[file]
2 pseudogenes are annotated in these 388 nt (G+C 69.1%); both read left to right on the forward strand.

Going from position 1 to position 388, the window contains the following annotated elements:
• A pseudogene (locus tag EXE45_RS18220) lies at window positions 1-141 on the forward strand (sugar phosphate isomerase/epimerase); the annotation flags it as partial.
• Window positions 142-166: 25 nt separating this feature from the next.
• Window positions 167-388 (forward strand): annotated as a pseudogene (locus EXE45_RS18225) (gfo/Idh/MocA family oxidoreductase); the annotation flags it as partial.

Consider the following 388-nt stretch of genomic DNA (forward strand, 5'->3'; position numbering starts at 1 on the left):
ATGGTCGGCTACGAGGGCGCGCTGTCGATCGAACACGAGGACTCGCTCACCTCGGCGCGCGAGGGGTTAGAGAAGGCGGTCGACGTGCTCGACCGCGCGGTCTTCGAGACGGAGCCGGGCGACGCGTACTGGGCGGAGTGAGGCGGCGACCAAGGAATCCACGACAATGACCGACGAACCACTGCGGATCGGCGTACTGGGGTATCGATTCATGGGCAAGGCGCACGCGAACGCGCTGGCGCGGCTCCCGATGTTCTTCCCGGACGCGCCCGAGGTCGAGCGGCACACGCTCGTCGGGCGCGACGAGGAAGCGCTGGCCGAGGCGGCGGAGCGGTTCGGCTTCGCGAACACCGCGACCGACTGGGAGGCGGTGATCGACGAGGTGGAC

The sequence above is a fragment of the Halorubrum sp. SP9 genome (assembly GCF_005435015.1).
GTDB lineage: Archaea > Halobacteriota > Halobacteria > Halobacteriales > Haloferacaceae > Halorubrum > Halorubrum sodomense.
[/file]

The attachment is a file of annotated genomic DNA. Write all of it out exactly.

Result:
2 pseudogenes are annotated in these 388 nt (G+C 69.1%); both read left to right on the forward strand.

Going from position 1 to position 388, the window contains the following annotated elements:
• A pseudogene (locus tag EXE45_RS18220) lies at window positions 1-141 on the forward strand (sugar phosphate isomerase/epimerase); the annotation flags it as partial.
• Window positions 142-166: 25 nt separating this feature from the next.
• Window positions 167-388 (forward strand): annotated as a pseudogene (locus EXE45_RS18225) (gfo/Idh/MocA family oxidoreductase); the annotation flags it as partial.

Consider the following 388-nt stretch of genomic DNA (forward strand, 5'->3'; position numbering starts at 1 on the left):
ATGGTCGGCTACGAGGGCGCGCTGTCGATCGAACACGAGGACTCGCTCACCTCGGCGCGCGAGGGGTTAGAGAAGGCGGTCGACGTGCTCGACCGCGCGGTCTTCGAGACGGAGCCGGGCGACGCGTACTGGGCGGAGTGAGGCGGCGACCAAGGAATCCACGACAATGACCGACGAACCACTGCGGATCGGCGTACTGGGGTATCGATTCATGGGCAAGGCGCACGCGAACGCGCTGGCGCGGCTCCCGATGTTCTTCCCGGACGCGCCCGAGGTCGAGCGGCACACGCTCGTCGGGCGCGACGAGGAAGCGCTGGCCGAGGCGGCGGAGCGGTTCGGCTTCGCGAACACCGCGACCGACTGGGAGGCGGTGATCGACGAGGTGGAC

The sequence above is a fragment of the Halorubrum sp. SP9 genome (assembly GCF_005435015.1).
GTDB lineage: Archaea > Halobacteriota > Halobacteria > Halobacteriales > Haloferacaceae > Halorubrum > Halorubrum sodomense.